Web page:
ERP – Package Selection Process Options

Project Overview

Companies have employed many methods of selecting software packages, from the most rigorous at one extreme to selection at the other extreme based on prior experience of a key executive, with no discovery or extensive consideration of how a product satisfies real requirements. Care should be taken by a company in such matters to apply appropriate rigor to the process, for the following reasons:

  • Acquisition and implementation of packages, particularly complex suites of applications such as ERPs, SCMs and E-Commerce software, constitute a very expensive initiative, often requiring outlay of millions of dollars.
  • It is a risky proposition. As much as 85% of such initiatives fail, when definition of failure includes inability to satisfy expectations – the project took too long, cost too much, did not deliver what was promised. And, in a significant number of instances, the pain becomes so great that the project is scrapped and the investment written off. Once in production, if the software fails to operate as intended the failure can have disastrous consequences, including dramatic involuntary reductions in shipments, inaccurate inventory accounting, pricing and invoicing.
  • It is a highly disruptive process. It requires active and dedicated participation by key personnel over extended periods of time, just the people who are most needed elsewhere.
  • Due to the high cost of acquisition and implementation, most companies will need to live with and use the software for years before they can afford to replace it with something else.

For these reasons, selecting products is a process that should be done once and done right. However, needs of companies in this regard differ. In determining real needs, a judgment balancing cost with risk needs to be developed.

Due to the high risk and substantial expense related to complex package software selection it is also in a company’s interest to prepare extensively and early for both selection and eventual implementation of the products. One of the most important ways of doing this is to consider business process reengineering (BPR).

Business process analysis of some sort is inevitable in such implementations. The flexibility of current product offerings provides the opportunity to optimize business processes across the enterprise. On the other hand, remaining constraints in software’s ability to support process variations can force companies to decide, even when they had not anticipated the need or desired it, to modify either a business process or the software itself. Each option has its significant costs, which need to be understood for true costs to be fully understood.

Accordingly, a company should prepare for a selection by identifying process areas where improvement is desired, and in quantifying the likely time and capital required to improve them. Such an exercise also paints a more realistic picture of the process requirements candidate products need to satisfy.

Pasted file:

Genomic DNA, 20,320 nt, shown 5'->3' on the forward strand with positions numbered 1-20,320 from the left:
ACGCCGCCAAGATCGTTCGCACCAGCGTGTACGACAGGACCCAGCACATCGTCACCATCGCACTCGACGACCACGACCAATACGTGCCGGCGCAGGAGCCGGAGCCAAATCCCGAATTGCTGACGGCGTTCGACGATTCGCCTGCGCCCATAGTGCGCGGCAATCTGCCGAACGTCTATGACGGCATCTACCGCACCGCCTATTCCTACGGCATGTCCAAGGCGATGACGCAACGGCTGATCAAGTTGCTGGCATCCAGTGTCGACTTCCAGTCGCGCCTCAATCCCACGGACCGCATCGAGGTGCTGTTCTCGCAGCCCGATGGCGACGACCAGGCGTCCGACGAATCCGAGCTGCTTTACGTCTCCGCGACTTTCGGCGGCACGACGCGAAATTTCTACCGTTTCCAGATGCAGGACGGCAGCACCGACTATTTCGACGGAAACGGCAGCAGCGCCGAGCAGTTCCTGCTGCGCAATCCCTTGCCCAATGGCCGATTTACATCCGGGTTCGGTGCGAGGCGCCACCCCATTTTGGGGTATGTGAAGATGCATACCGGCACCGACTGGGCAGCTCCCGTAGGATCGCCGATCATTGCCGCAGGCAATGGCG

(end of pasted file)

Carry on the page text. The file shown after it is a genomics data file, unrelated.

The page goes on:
The remainder of this paper deals with the three major approaches to selecting package software, which are:

  • The Classical Approach, which offers the most rigorous selection process,
  • The Intermediate Approach, which offers less rigor but also less cost, and
  • The Proof of Concept Approach, increasingly popular, which is likely to require least cost but provide greatest risk.

The Classical Approach

This approach is called classical because it is the approach used for many years, primarily by consultants, to apply a high degree of rigor to the selection process.

The Classical Approach consists of:

  1. Initial, high-level analysis of a client’s supply chain and other business process, transaction processing and information requirements; determination of a client’s major process and other objectives; identification of no more than seven, preferably no more than five candidate vendors who are most likely to satisfy needs.
  2. Comprehensive definition of business process, transaction processing and information requirements, as well as technology infrastructure requirements, including facilities, equipment and telecommunications needs.
  3. Development of vendor-related materials, including a Request For Proposal (RFP) document that formalizes business and other requirements. The RFP is used by the identified vendors as a turnaround document to identify the degree to which their products satisfy requirements; more due diligence might follow to determine the degree to which vendors’ responses conform to reality.
  4. Vendor-related materials also include transaction mapping and scripting of important end-to-end transaction streams, such as the order-to-cash cycle. Such scripts are used as the basis for a series of high-level and perhaps more detailed structured demonstrations of the candidate product sets by the vendors, attended and scored by client personnel.
  5. Based on the RFP responses and the scores obtained during the product demonstrations, the field then is narrowed to no more than three candidates, preferably two.
  6. Based on the RFP responses and the scores obtained during the product demonstrations, the field then is narrowed to no more than three candidates, preferably two.
  7. During this time, preliminary negotiations with the vendor candidates take place over software license and annual maintenance fees, and over cost of services, such as training, and preliminary results are included in candidate scoring. Integrator (a consulting firm which specializes in implementing specific software products into existing business environments) candidates also are identified at this time (or a vendor might strongly recommend one), and investigations of and preliminary negotiations with these candidates also take place.